More and more countries, as well as the International Olympic Committee and other sports organizations, are requiring that athletes get a screening that includes an electrocardiogram (ECG) before participating in sports. This is a test that measures the heart’s electrical activity; abnormalities may indicate an underlying problem.

But the latest research on the question of electrocardiography (ECG) has not found sufficient evidence to recommend that all athletes should have this testing.

A 2011 study in the Journal of the American College of Cardiology, led by Dr. Arie Steinvil of Tel Aviv University, looked at whether mandatory ECG had an effect on sudden death and cardiac arrest among athletes in Israel, which began requiring the test in 1997. Researchers found that mandatory ECG had no effect on the numbers of sudden deaths among athletes in the country.

Previously, an Italian study did find a reduction in sudden death. It suggested that in order to save one life, 33,000 athletes must be screened, at a total cost of about $1.3 million per life saved, Steinvil and colleagues wrote. That doesn’t include the cost of further testing for those who have abnormalities in their ECG, which will be about 5% to 16% of athletes.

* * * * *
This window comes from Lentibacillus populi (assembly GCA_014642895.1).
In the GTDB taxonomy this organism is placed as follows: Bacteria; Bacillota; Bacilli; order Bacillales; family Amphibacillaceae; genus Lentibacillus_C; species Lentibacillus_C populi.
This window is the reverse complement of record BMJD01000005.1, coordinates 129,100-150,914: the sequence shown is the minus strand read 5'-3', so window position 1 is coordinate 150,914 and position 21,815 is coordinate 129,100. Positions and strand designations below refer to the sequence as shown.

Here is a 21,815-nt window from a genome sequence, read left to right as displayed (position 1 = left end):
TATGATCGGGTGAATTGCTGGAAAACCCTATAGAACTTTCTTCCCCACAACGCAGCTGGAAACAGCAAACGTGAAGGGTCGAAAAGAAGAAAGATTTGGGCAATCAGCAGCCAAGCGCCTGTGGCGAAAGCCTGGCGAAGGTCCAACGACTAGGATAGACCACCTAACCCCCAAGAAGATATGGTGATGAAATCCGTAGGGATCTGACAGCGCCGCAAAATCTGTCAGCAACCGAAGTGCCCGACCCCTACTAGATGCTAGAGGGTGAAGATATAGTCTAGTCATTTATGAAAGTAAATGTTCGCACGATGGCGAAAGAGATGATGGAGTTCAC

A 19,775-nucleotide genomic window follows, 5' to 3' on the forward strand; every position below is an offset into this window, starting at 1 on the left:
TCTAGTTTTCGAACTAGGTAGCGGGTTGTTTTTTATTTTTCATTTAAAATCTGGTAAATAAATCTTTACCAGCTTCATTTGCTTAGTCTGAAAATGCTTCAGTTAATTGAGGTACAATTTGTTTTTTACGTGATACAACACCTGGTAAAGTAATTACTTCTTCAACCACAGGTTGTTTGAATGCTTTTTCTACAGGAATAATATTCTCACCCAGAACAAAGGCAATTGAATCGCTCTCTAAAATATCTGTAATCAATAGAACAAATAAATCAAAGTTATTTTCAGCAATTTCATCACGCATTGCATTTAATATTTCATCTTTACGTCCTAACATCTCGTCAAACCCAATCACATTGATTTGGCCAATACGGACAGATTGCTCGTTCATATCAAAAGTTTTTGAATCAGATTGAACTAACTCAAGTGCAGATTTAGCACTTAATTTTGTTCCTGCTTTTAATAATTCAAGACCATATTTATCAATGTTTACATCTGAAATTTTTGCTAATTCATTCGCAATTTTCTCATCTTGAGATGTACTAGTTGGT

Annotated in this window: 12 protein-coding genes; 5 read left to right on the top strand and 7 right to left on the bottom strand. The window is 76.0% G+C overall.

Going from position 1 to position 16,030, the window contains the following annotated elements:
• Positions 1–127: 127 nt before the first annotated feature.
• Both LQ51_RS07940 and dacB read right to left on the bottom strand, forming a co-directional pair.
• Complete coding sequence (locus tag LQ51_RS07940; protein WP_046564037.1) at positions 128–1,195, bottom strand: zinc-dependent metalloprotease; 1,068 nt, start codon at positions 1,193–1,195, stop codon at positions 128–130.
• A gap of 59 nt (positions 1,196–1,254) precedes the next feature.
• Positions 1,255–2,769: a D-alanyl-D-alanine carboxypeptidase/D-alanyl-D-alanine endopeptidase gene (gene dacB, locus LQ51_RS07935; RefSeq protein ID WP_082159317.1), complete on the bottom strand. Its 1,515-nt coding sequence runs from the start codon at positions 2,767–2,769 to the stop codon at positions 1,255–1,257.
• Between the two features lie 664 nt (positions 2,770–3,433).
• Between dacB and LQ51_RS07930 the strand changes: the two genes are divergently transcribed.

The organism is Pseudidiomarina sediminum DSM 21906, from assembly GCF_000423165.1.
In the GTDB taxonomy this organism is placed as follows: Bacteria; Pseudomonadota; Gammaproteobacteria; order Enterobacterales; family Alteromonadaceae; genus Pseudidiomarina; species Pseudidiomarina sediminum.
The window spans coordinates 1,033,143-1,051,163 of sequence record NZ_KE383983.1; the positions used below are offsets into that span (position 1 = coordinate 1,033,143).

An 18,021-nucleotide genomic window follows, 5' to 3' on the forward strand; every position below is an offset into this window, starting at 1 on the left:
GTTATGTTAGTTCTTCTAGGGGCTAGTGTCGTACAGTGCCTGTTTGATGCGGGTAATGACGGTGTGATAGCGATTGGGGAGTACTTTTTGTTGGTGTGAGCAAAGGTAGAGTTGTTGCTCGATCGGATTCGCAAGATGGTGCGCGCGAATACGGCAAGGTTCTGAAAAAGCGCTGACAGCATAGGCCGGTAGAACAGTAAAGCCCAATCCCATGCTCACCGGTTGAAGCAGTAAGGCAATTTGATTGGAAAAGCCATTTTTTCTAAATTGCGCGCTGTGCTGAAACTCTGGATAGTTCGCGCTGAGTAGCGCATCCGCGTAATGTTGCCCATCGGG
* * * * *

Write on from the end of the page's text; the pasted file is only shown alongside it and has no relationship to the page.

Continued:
There are about 50 to 100 sudden deaths among athletes in middle, high school and college every year, said Dr. Marlon Rosenbaum, associate clinical professor of medicine and pediatrics at Columbia University College of Physicians & Surgeons.

“We’re looking for uncommon events in large populations, and it’s not clear how to do it,” said Alfred Bove, cardiologist in Philadelphia, Pennsylvania, and past president of the American College of Cardiology.

The most common cause of sudden death among young athletes ishypertrophic cardiomyopathy, when the heart is thickened and enlarged, particularly in young, African American athletes, Gilliam said. This problem can be detected by an initial ECG screening, followed by an echocardiogram (an ultrasound of the heart) for diagnosis. People with it should generally not participate in competitive athletics or other strenuous activities, Gilliam said.